In the arcuate nucleus of the normal rat there are two types of neurons. One of them is characterized by a dense cytoplasmic matrix, dilated endoplasmic reticulum cisternae and well developed Golgi complexes; the other cell type by a paler overall appearance. In both of them granulated vesicles of about 1000 Å in diameter with a core of variable density are present. The frequent association between these vesicles and the Golgi complex suggests that they are formed in relation to this organoid. The presence of lysosomes and multivesicular bodies and their close relationship with granulated vesicles is analyzed.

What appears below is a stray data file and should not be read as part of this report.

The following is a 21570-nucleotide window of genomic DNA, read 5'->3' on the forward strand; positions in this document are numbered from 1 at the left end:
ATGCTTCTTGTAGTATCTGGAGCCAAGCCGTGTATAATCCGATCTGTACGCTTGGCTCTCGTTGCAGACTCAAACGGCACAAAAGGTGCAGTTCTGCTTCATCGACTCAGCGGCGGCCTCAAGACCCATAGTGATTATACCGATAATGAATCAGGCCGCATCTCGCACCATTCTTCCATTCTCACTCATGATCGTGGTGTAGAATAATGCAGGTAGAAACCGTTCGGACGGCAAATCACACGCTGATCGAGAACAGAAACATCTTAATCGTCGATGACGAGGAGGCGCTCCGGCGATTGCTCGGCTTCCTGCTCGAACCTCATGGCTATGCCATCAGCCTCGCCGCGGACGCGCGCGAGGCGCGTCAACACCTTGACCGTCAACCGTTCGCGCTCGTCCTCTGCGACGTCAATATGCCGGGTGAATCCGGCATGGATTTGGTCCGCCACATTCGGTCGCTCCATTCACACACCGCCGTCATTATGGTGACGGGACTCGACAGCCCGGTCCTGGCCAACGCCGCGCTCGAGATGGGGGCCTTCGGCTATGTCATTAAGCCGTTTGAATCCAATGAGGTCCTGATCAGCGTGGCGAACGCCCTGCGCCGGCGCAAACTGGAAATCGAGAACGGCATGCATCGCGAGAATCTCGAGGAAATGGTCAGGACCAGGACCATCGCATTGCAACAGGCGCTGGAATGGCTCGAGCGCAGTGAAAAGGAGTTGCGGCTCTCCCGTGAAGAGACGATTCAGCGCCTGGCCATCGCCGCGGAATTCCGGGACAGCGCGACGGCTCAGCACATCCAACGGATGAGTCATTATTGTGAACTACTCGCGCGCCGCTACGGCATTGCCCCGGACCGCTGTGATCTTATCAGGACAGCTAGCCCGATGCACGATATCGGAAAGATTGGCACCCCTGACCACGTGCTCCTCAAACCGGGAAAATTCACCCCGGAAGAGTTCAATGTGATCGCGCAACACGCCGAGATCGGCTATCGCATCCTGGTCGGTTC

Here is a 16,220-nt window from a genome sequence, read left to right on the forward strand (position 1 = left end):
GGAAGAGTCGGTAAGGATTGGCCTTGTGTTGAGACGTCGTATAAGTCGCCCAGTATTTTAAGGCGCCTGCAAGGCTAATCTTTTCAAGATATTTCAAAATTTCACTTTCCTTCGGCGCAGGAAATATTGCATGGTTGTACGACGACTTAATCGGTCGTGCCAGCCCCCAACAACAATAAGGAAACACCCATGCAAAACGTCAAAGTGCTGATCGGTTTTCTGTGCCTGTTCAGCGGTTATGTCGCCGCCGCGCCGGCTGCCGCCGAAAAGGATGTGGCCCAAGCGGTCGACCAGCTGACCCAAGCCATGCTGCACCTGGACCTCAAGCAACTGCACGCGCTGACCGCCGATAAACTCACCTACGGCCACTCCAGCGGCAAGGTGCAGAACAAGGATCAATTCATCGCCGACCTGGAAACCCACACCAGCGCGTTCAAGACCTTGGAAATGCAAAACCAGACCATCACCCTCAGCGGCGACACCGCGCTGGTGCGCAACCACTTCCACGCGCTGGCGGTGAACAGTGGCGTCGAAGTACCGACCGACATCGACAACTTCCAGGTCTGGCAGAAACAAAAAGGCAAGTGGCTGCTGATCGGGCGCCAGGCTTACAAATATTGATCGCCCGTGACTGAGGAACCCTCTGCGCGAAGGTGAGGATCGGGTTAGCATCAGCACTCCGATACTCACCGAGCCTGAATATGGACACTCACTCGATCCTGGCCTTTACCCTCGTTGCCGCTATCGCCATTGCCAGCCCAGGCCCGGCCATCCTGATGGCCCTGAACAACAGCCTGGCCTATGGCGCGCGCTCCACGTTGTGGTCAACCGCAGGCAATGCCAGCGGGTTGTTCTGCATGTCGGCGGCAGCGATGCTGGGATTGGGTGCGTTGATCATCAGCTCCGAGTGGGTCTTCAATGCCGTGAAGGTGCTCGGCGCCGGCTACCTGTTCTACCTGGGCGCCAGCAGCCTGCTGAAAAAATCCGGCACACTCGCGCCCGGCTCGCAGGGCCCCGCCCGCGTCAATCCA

The neuropil of the nucleus is constituted by axons, dendrites and glial processes. The majority of the axon profiles and nerve endings contain a mixed population of clear and granulated vesicles, the latter having a diameter ranging between 600 to 1300 Å.
The finding of granulated vesicles in arcuate neurons is discussed in relation with the known monoamine content of them and the dopaminergic nature of the fibers that form the tuberoinfundibular tract. It is suggested that these granulated vesicles contain primary monoamines.